It made me mad to see the horrid "US" magazine staring me in the face at checkout. Right there by "People". Both looked to be bad-mouthing Governor Sarah Palin. I never buy them anyway, but it was tempting to ask them to be removed.

But, when the checker dropped the cherry tomatoes all over the floor, put them back and asked if I wanted them, that was enough. How many more signs does one need?

I did get a chuckle out of the display of lunch-sized mac and cheese wrapped in a wine pushing bunting. September is back to school month for some...so let's push that wine. Maybe this is the month that grapes are harvested and wine is made, I don't know.

Sunday, September 7, 2008

Piper Palin for President 2044

You Know Fall Is Coming In Texas when...

The cold water in the shower stayed cold this morning. I bet you could wash lettuce with the cold water from the faucet now...wow. Fall is truly on the way.

Our nights here in Texas stay above eighty degrees in the summer, so the water coming out of the faucets is never really cold in the summer time. We turn down our water heater, and can shower or take a bath in just the tepid cold water.

Friday, September 5, 2008

I got a commenter---then I lost it---but found it in my email. Whoop!

Hi Joyce,
I'm a longtime reader of One Cosmos & saw your comment regarding Piper Palin fixing Trig's hair. Here's a copy for you.

Now, as to the linky-dinky thing, there are several ways to go, some more user-friendly than others. Blogger appears to have some info here, including instructions on how to create them manually.

Don't be shocked by all the weird HTML code that will appear in your working-comment-box, it's perfectly normal. You can test whether the link displays & functions correctly by clicking the 'preview' button (down next to the 'publish your comment' button)

If the Blogger's auto-set-up does not work for you, many browsers have 'add-ons' that come with hyperlink features. Check the website for your browser for 'Hypertext link' or 'Text Formatting' to see what's available. Once it's installed, make sure it's set for HTML code (not BBcode or Wiki code)

For example, I'm running Firefox & installed the add-on
"Text Formatting Toolbar" (from the Firefox Add-On Website) which lets me play around with comment-text quite a bit, and includes drop-down-and-fill boxes that make linking a breeze - and they always come out right.

Hope this helps you in your quest to conquer hyperlinking. Yes You Can!

Posted by ximeze to mom is a verb at September 5, 2008 12:43 AM

The Cutest Video of Piper Palin

Mosey on over to AmericanDigest.org and scroll down to see the cutest video of little Piper Palin holding her baby brother and licking her hand and smoothing down his hair. I just love that video. Can't watch it enough.

Then go to the video of Senator McCain getting off an airplane day before yesterday, and greeting his family and the Palins. That video made me cry. Wow. That is what love looks like.



I never thought I'd be SO glad to see mold on the bread.

I know it sounds strange, but my husband and I are empty nesters during the week, as our soldier gets to come home for three more weekends before going on to training three states away.

We don't eat much bread anymore. And I was concerned because, the bread was sitting on the counter for days/weeks, and was not molding. It made me wonder what kind of preservatives were being added to bread these days.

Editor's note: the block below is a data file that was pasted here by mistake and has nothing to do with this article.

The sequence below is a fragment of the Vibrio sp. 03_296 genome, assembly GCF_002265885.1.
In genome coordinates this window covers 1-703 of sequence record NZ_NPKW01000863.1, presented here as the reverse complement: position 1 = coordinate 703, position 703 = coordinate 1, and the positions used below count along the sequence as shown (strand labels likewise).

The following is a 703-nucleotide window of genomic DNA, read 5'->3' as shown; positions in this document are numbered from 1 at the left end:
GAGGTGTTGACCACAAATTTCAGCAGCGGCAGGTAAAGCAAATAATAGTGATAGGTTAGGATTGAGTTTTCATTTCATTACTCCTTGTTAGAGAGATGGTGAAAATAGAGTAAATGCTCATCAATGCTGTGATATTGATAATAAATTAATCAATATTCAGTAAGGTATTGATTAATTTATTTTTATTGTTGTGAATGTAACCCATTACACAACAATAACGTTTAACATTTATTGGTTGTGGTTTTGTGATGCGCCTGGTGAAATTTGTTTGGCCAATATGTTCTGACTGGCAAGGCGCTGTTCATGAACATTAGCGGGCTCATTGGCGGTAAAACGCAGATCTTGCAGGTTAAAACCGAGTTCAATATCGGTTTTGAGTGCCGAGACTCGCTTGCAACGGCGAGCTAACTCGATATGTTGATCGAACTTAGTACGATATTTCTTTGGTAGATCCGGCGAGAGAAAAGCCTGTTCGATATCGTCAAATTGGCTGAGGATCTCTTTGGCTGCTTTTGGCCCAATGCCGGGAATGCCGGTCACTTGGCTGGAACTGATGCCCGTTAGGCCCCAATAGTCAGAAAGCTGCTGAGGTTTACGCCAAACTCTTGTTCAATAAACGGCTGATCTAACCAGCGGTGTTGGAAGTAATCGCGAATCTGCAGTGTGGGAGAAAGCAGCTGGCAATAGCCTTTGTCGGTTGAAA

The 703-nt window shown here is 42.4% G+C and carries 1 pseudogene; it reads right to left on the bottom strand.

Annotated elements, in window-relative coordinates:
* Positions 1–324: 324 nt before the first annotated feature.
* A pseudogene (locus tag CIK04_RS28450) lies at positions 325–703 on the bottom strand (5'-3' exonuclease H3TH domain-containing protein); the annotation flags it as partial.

This morning, I found mold on the bread. Yippeee! Mystery solved.

Sorry, dear husband, but that loaf of anemic white bread you picked out had to be thrown away.

And shout out to Walmart: thank you for stocking smaller sized loaves.

Wednesday, September 3, 2008

Link to Gov. Palin's Great Speech Tonight

Here's Governor Palin's acceptance speech:

Mr. Chairman, delegates, and fellow citizens: I am honored to be considered for the nomination for Vice President of the United States...
I accept the call to help our nominee for president to serve and defend America.
I accept the challenge of a tough fight in this election... against confident opponents ... at a crucial hour for our country.
And I accept the privilege of serving with a man who has come through much harder missions ... and met far graver challenges ... and knows how tough fights are won - the next president of the United States, John S. McCain.
It was just a year ago when all the experts in Washington counted out our nominee because he refused to hedge his commitment to the security of the country he loves.
With their usual certitude, they told us that all was lost - there was no hope for this candidate who said that he would rather lose an election than see his country lose a war.
But the pollsters and pundits overlooked just one thing when they wrote him off.
They overlooked the caliber of the man himself - the determination, resolve, and sheer guts of Senator John McCain. The voters knew better.
And maybe that's because they realize there is a time for politics and a time for leadership ... a time to campaign and a time to put our country first.
Our nominee for president is a true profile in courage, and people like that are hard to come by.
He's a man who wore the uniform of this country for 22 years, and refused to break faith with those troops in Iraq who have now brought victory within sight.
And as the mother of one of those troops, that is exactly the kind of man I want as commander in chief. I'm just one of many moms who'll say an extra prayer each night for our sons and daughters going into harm's way.